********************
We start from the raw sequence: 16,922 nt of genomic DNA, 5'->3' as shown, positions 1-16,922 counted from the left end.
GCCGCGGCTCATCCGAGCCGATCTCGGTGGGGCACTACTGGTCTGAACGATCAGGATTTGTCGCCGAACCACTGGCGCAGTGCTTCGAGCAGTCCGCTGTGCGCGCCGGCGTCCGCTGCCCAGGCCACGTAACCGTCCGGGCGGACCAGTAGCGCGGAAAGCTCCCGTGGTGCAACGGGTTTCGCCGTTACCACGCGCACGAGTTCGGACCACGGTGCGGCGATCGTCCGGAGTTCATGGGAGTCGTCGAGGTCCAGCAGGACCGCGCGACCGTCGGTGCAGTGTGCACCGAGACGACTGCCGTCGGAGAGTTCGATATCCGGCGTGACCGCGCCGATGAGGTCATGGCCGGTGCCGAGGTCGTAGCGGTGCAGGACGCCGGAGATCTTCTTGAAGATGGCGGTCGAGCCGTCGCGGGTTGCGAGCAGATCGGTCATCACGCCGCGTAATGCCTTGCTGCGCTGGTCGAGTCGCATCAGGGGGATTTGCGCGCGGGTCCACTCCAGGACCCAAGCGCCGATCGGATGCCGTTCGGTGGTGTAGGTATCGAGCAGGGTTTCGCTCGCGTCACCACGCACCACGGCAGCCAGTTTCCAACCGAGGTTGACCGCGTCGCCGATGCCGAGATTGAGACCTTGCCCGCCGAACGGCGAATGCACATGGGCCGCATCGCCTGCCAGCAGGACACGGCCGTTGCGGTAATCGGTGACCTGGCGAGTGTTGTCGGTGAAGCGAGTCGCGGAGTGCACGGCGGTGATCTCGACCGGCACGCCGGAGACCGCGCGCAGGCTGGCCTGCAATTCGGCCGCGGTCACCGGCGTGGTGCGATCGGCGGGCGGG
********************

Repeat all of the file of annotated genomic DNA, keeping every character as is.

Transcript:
We start from the raw sequence: 16,922 nt of genomic DNA, 5'->3' as shown, positions 1-16,922 counted from the left end.
GCCGCGGCTCATCCGAGCCGATCTCGGTGGGGCACTACTGGTCTGAACGATCAGGATTTGTCGCCGAACCACTGGCGCAGTGCTTCGAGCAGTCCGCTGTGCGCGCCGGCGTCCGCTGCCCAGGCCACGTAACCGTCCGGGCGGACCAGTAGCGCGGAAAGCTCCCGTGGTGCAACGGGTTTCGCCGTTACCACGCGCACGAGTTCGGACCACGGTGCGGCGATCGTCCGGAGTTCATGGGAGTCGTCGAGGTCCAGCAGGACCGCGCGACCGTCGGTGCAGTGTGCACCGAGACGACTGCCGTCGGAGAGTTCGATATCCGGCGTGACCGCGCCGATGAGGTCATGGCCGGTGCCGAGGTCGTAGCGGTGCAGGACGCCGGAGATCTTCTTGAAGATGGCGGTCGAGCCGTCGCGGGTTGCGAGCAGATCGGTCATCACGCCGCGTAATGCCTTGCTGCGCTGGTCGAGTCGCATCAGGGGGATTTGCGCGCGGGTCCACTCCAGGACCCAAGCGCCGATCGGATGCCGTTCGGTGGTGTAGGTATCGAGCAGGGTTTCGCTCGCGTCACCACGCACCACGGCAGCCAGTTTCCAACCGAGGTTGACCGCGTCGCCGATGCCGAGATTGAGACCTTGCCCGCCGAACGGCGAATGCACATGGGCCGCATCGCCTGCCAGCAGGACACGGCCGTTGCGGTAATCGGTGACCTGGCGAGTGTTGTCGGTGAAGCGAGTCGCGGAGTGCACGGCGGTGATCTCGACCGGCACGCCGGAGACCGCGCGCAGGCTGGCCTGCAATTCGGCCGCGGTCACCGGCGTGGTGCGATCGGCGGGCGGG